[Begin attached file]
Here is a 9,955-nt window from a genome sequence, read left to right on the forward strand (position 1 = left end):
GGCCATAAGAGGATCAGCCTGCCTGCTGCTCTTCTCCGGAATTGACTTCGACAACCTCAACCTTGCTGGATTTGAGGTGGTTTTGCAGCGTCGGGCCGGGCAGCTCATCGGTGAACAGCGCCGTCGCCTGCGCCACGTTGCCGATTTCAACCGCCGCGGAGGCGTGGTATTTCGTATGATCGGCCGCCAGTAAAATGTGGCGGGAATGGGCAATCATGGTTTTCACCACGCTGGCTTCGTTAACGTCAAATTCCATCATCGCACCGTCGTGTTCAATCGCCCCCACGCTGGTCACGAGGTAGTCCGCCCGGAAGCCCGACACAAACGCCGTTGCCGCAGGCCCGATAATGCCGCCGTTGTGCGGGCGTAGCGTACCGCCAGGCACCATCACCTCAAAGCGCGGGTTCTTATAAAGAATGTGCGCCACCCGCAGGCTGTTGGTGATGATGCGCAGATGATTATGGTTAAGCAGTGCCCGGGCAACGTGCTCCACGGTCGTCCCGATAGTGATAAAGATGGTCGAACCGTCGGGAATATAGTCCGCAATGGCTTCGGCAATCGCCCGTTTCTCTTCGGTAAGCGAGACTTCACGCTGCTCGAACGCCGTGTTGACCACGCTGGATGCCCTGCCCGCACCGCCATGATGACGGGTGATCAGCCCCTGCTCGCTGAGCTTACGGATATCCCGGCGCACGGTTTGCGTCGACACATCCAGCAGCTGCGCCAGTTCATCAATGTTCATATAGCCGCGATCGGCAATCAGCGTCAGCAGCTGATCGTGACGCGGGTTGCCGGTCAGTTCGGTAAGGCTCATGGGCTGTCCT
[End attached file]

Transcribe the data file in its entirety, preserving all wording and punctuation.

Here is a 9,955-nt window from a genome sequence, read left to right on the forward strand (position 1 = left end):
GGCCATAAGAGGATCAGCCTGCCTGCTGCTCTTCTCCGGAATTGACTTCGACAACCTCAACCTTGCTGGATTTGAGGTGGTTTTGCAGCGTCGGGCCGGGCAGCTCATCGGTGAACAGCGCCGTCGCCTGCGCCACGTTGCCGATTTCAACCGCCGCGGAGGCGTGGTATTTCGTATGATCGGCCGCCAGTAAAATGTGGCGGGAATGGGCAATCATGGTTTTCACCACGCTGGCTTCGTTAACGTCAAATTCCATCATCGCACCGTCGTGTTCAATCGCCCCCACGCTGGTCACGAGGTAGTCCGCCCGGAAGCCCGACACAAACGCCGTTGCCGCAGGCCCGATAATGCCGCCGTTGTGCGGGCGTAGCGTACCGCCAGGCACCATCACCTCAAAGCGCGGGTTCTTATAAAGAATGTGCGCCACCCGCAGGCTGTTGGTGATGATGCGCAGATGATTATGGTTAAGCAGTGCCCGGGCAACGTGCTCCACGGTCGTCCCGATAGTGATAAAGATGGTCGAACCGTCGGGAATATAGTCCGCAATGGCTTCGGCAATCGCCCGTTTCTCTTCGGTAAGCGAGACTTCACGCTGCTCGAACGCCGTGTTGACCACGCTGGATGCCCTGCCCGCACCGCCATGATGACGGGTGATCAGCCCCTGCTCGCTGAGCTTACGGATATCCCGGCGCACGGTTTGCGTCGACACATCCAGCAGCTGCGCCAGTTCATCAATGTTCATATAGCCGCGATCGGCAATCAGCGTCAGCAGCTGATCGTGACGCGGGTTGCCGGTCAGTTCGGTAAGGCTCATGGGCTGTCCT